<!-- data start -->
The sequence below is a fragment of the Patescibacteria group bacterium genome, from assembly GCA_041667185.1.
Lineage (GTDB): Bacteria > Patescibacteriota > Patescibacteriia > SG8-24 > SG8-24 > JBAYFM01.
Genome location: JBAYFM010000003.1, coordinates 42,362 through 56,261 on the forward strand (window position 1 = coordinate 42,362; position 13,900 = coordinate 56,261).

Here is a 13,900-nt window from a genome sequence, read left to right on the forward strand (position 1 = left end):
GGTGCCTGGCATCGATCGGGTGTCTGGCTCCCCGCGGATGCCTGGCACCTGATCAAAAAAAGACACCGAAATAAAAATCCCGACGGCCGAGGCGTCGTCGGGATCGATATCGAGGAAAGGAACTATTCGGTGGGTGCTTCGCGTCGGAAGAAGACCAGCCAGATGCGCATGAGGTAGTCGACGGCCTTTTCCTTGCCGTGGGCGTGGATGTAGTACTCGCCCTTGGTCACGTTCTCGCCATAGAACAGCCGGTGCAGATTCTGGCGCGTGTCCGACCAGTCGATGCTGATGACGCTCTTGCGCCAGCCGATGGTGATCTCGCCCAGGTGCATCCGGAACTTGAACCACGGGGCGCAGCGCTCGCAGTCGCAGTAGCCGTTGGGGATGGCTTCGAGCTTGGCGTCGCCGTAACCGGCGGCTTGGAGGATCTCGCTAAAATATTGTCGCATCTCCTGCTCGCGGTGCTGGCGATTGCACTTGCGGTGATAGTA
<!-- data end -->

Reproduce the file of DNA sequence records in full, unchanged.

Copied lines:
The sequence below is a fragment of the Patescibacteria group bacterium genome, from assembly GCA_041667185.1.
Lineage (GTDB): Bacteria > Patescibacteriota > Patescibacteriia > SG8-24 > SG8-24 > JBAYFM01.
Genome location: JBAYFM010000003.1, coordinates 42,362 through 56,261 on the forward strand (window position 1 = coordinate 42,362; position 13,900 = coordinate 56,261).

Here is a 13,900-nt window from a genome sequence, read left to right on the forward strand (position 1 = left end):
GGTGCCTGGCATCGATCGGGTGTCTGGCTCCCCGCGGATGCCTGGCACCTGATCAAAAAAAGACACCGAAATAAAAATCCCGACGGCCGAGGCGTCGTCGGGATCGATATCGAGGAAAGGAACTATTCGGTGGGTGCTTCGCGTCGGAAGAAGACCAGCCAGATGCGCATGAGGTAGTCGACGGCCTTTTCCTTGCCGTGGGCGTGGATGTAGTACTCGCCCTTGGTCACGTTCTCGCCATAGAACAGCCGGTGCAGATTCTGGCGCGTGTCCGACCAGTCGATGCTGATGACGCTCTTGCGCCAGCCGATGGTGATCTCGCCCAGGTGCATCCGGAACTTGAACCACGGGGCGCAGCGCTCGCAGTCGCAGTAGCCGTTGGGGATGGCTTCGAGCTTGGCGTCGCCGTAACCGGCGGCTTGGAGGATCTCGCTAAAATATTGTCGCATCTCCTGCTCGCGGTGCTGGCGATTGCACTTGCGGTGATAGTA